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Election result - an opportunity for investors?

Economic and political commentator George Trefgarne on what the election result means for markets.

Important notes

This article isn’t personal advice. If you’re not sure whether an investment is right for you please seek advice. If you choose to invest the value of your investment will rise and fall, so you could get back less than you put in.

Luke Ellis, Chief Executive of asset manager Man Group, said earlier in the year that Britain’s divided politics meant investors put it in the “too hard to think about basket”. No longer.

For the first time in nine years, the country has a strong government with a substantial majority and clear mandate. Simultaneously, a Labour leader who embraced an explicitly anti-market socialist agenda, including nationalisations and much higher taxes, has been resoundingly defeated.

The size of Boris Johnson’s majority recollects the days of Margaret Thatcher. But there the similarity ends. It would be a big mistake to think that Britain is about to embark on a return to the 1980s.

While the country has voted for a dramatic change – to leave the European Union by 31 January – the Conservative Party has also been changed. It is now more provincial, more working class, with a greater geographic spread right up into the Midlands and the North and its priorities and loyalties will be shifted accordingly.

In the third quarter of 2019 the economy ground to a halt. The latest GDP numbers from the Office for National Statistics for the three months from August to October came out showing zero growth. Survey data has also been terrible. The Purchasing Managers Indices, which measures businesses’ spending plans, all showed activity falling. In other words, a potential recession.

Now it’s all change. The dramatic 3% rise in sterling shows that international investors already believe that we’re going to see a recovery in both the UK economy and UK asset prices.

These are the three themes investors should expect.

  • First, we will be coming out of the European Union and while there’s plenty to sort out, not least agreeing the details of a new arrangement with the European Union, there should be no more meaningful arguments in Parliament about that point. The Withdrawal Agreement Bill will return to Parliament before Christmas.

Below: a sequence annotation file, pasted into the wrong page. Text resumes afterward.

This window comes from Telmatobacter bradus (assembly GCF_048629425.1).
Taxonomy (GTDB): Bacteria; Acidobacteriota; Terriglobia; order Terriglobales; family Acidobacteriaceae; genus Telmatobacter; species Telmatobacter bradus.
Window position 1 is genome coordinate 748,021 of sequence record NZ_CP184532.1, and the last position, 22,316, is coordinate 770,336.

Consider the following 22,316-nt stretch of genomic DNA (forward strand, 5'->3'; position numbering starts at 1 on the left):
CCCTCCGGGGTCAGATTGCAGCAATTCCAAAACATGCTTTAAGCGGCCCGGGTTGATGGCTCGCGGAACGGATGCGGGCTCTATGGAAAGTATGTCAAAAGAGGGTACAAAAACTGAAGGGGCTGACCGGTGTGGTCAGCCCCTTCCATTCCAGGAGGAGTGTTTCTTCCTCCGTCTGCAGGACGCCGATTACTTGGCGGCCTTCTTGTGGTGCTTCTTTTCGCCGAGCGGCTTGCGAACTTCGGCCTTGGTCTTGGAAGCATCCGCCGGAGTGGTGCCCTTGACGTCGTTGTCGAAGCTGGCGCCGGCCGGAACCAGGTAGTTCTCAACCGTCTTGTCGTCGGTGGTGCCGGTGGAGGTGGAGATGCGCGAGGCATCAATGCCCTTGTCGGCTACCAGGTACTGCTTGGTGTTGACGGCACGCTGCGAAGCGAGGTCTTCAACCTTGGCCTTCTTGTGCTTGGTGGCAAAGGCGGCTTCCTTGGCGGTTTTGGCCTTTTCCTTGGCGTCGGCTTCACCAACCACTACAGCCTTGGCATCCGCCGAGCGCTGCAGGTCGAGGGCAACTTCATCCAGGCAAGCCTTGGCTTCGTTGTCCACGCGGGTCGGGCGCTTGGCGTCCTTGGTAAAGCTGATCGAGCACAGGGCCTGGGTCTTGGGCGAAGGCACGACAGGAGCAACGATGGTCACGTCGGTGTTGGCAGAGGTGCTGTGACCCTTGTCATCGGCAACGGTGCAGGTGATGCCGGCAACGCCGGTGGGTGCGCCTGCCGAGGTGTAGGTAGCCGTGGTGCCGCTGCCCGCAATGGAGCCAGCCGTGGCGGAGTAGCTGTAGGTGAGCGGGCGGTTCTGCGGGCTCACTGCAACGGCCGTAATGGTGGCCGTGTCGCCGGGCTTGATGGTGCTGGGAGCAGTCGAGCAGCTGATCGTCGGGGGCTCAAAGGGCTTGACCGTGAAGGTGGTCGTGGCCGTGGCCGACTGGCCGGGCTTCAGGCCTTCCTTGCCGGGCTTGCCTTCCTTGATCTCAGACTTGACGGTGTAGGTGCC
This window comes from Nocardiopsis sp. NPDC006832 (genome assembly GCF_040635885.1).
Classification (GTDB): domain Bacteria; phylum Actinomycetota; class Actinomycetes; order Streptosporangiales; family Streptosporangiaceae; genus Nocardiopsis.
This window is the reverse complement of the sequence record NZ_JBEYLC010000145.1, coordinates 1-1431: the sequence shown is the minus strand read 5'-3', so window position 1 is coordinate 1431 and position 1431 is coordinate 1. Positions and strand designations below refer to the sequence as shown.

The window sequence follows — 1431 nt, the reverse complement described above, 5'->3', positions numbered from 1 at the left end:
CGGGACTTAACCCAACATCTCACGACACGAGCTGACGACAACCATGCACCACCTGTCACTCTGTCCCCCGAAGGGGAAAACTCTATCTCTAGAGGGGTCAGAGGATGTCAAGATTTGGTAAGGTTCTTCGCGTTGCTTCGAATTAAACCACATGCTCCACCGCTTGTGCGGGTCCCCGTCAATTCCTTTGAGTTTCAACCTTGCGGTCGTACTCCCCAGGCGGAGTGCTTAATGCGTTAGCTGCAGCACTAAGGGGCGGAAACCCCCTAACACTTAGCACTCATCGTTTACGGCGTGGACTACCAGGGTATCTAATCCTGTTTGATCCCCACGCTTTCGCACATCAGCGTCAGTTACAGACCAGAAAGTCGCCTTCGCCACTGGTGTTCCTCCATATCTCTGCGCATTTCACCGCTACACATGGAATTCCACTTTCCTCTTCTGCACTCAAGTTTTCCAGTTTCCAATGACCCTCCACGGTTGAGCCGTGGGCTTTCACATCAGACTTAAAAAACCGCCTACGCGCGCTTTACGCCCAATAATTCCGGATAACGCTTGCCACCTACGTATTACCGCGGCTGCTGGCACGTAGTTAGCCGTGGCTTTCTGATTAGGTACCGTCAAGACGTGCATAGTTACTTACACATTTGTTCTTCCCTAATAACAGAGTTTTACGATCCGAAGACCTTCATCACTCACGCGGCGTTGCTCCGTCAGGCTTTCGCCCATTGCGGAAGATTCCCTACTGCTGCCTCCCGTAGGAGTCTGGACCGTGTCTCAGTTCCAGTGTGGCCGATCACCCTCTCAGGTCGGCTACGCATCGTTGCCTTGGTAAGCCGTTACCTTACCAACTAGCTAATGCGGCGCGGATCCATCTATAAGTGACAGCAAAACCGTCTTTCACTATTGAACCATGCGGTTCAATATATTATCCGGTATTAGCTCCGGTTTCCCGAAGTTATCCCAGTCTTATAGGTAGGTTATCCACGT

• Second, there will be more public spending, even if this leads to a higher deficit and higher government borrowing. Some of the most deprived areas of the country have voted Conservative and they can expect more government investment.

    In the last decade, Britain has invested a lower proportion of GDP than nearly every other advanced economy. In order to balance the books, previous chancellor George Osborne cut back on public sector investment. And political uncertainty held back private sector investment.

    The Conservative manifesto promises to address this, by doubling public sector investment to three per cent of GDP, or an extra £20 billion a year in infrastructure. It also promises to double government research and development spending within five years to £18 billion.
  • Third, we should expect the private sector to respond. Foreign investors will take Britain out of the “too difficult box”, resulting in a rise in portfolio and direct investment into the UK. This is an opportunity for UK retail investors too, especially in small and mid-caps. We should see a recovery in IPOs on the stock exchange and in mergers and acquisitions.

Wise and experienced investors will be very cautious about getting too carried away, as sentiment and markets can easily reverse. In particular, history suggests that a flood of public spending can risk rising inflation and interest rates. However, those are not immediate problems and for now we can focus on the renewed opportunities for growth.

Read more of our general election coverage

All our latest expert comment in one place.

General election 2019


George Trefgarne is CEO of Boscobel & Partners and the author of Norway then Canada, a new strategy for avoiding a Brexit smash. He has more than 20 years’ experience in communications, with a particular focus on strategy, thought leadership and financial services. George is a research fellow at the Centre for Policy Studies and an advisory board member at Open Europe.


HL is not expressing a view on the merits or otherwise of any of the policies of a political party. We may not share the views expressed.

Article image: Getty images – Christopher Furlong/Stringer.

Important notes

This article isn’t personal advice. If you’re not sure whether an investment is right for you please seek advice. If you choose to invest the value of your investment will rise and fall, so you could get back less than you put in.

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